Introduction to UX Maturity
Enterprise organizations are beginning to recognize the critical importance of User Experience Design (UX Design); however, there is often a misconception that UX skills, tools and processes are something they already have, or need to acquire. In reality, it isn’t as simple as having or not having UX Design capabilities.
Organizations fall on a broad spectrum in their ability to create and maintain high-quality, digital UX. These organizations range from developer-centric and traditionally risk-averse, to visionaries which have deeply embedded user-centred design philosophies that stem from the top down.
The term User Experience Maturity or “UX Maturity“, refers to an organization’s ability to improve business outcomes by integrating user-centric philosophies into their team culture, design process and digital product development.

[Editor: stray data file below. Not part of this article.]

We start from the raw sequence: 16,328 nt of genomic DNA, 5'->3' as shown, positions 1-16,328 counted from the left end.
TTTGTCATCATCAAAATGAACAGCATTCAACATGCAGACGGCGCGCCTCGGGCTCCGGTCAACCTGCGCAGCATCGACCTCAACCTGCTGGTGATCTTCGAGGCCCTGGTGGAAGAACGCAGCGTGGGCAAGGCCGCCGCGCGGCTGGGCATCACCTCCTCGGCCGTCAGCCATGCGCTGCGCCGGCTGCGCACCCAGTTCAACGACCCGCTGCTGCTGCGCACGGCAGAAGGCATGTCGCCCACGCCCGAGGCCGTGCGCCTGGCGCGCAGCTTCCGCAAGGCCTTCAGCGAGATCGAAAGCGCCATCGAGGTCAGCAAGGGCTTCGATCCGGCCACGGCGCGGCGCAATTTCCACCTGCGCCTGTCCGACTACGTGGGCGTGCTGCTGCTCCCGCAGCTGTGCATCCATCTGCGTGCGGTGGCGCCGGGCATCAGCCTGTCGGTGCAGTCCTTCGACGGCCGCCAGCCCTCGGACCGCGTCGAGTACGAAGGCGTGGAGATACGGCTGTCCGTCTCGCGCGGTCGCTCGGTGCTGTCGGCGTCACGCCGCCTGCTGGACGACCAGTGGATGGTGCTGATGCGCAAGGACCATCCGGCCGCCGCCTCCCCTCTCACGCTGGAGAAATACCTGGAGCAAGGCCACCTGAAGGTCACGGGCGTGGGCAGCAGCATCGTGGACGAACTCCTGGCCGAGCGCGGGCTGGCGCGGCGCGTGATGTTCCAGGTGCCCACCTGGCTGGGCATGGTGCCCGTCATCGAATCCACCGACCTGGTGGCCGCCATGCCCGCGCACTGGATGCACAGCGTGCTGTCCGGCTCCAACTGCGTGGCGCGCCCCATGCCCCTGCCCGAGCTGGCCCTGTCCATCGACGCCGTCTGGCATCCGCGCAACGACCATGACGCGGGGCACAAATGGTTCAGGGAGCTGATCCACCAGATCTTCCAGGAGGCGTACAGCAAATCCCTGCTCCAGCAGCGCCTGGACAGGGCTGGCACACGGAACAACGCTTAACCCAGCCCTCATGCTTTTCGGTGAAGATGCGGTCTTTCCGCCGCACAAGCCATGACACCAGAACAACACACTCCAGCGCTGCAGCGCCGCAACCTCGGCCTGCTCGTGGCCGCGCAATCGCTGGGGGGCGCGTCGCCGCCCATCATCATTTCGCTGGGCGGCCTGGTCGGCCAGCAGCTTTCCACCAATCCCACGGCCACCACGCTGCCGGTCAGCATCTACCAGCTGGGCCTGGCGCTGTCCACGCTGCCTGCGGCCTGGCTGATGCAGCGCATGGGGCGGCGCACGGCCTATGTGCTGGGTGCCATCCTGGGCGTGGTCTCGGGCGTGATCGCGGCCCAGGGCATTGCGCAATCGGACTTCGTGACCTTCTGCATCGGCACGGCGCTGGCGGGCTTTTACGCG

As the previous decade saw the adoption of Agile in software development, this decade is witnessing the evolution of UX Design as a core pillar of enterprise DNA. As an organization evolves its UX capabilities, those accountable for change need to plan and execute a roadmap from their current state towards a measurable vision of success.
Why is UX Design so important?
The benefits of investing in User Experience Design include increased sales, improved customer satisfaction, increased brand perception, decreased development costs and improved employee retention. The higher the level of UX Maturity within an organization – the more significant the impacts of these benefits. Read more about The Value of User Experience Design.
“When we first started using UX design as a business practice, we grew revenues by 895% in the first three months. By making UX a focus in everything we do, we have fostered a highly-engaged user community and internal workforce.”Raffaela Rein, founder, The UX School
The Three Pillars of UX Maturity: Culture, Process and Product
Organizations can evaluate their level of UX Maturity across three key areas: culture, process, and product (or service).